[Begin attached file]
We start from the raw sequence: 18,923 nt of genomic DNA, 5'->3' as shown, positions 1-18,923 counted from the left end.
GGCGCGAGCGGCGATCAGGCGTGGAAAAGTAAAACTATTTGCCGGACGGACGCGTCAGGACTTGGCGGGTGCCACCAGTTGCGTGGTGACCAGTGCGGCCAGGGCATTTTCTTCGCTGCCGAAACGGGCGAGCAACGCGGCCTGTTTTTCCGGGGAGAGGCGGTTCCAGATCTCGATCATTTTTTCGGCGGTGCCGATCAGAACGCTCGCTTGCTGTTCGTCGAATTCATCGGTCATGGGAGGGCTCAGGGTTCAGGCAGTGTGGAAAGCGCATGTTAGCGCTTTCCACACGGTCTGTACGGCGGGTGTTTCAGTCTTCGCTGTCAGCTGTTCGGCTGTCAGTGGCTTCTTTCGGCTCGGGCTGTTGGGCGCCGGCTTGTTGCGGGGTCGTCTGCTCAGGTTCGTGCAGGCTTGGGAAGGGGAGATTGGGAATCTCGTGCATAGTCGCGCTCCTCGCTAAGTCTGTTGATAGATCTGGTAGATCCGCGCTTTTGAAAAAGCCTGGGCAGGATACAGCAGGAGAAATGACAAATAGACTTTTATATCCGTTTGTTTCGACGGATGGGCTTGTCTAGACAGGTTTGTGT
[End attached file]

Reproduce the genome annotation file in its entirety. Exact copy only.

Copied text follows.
We start from the raw sequence: 18,923 nt of genomic DNA, 5'->3' as shown, positions 1-18,923 counted from the left end.
GGCGCGAGCGGCGATCAGGCGTGGAAAAGTAAAACTATTTGCCGGACGGACGCGTCAGGACTTGGCGGGTGCCACCAGTTGCGTGGTGACCAGTGCGGCCAGGGCATTTTCTTCGCTGCCGAAACGGGCGAGCAACGCGGCCTGTTTTTCCGGGGAGAGGCGGTTCCAGATCTCGATCATTTTTTCGGCGGTGCCGATCAGAACGCTCGCTTGCTGTTCGTCGAATTCATCGGTCATGGGAGGGCTCAGGGTTCAGGCAGTGTGGAAAGCGCATGTTAGCGCTTTCCACACGGTCTGTACGGCGGGTGTTTCAGTCTTCGCTGTCAGCTGTTCGGCTGTCAGTGGCTTCTTTCGGCTCGGGCTGTTGGGCGCCGGCTTGTTGCGGGGTCGTCTGCTCAGGTTCGTGCAGGCTTGGGAAGGGGAGATTGGGAATCTCGTGCATAGTCGCGCTCCTCGCTAAGTCTGTTGATAGATCTGGTAGATCCGCGCTTTTGAAAAAGCCTGGGCAGGATACAGCAGGAGAAATGACAAATAGACTTTTATATCCGTTTGTTTCGACGGATGGGCTTGTCTAGACAGGTTTGTGT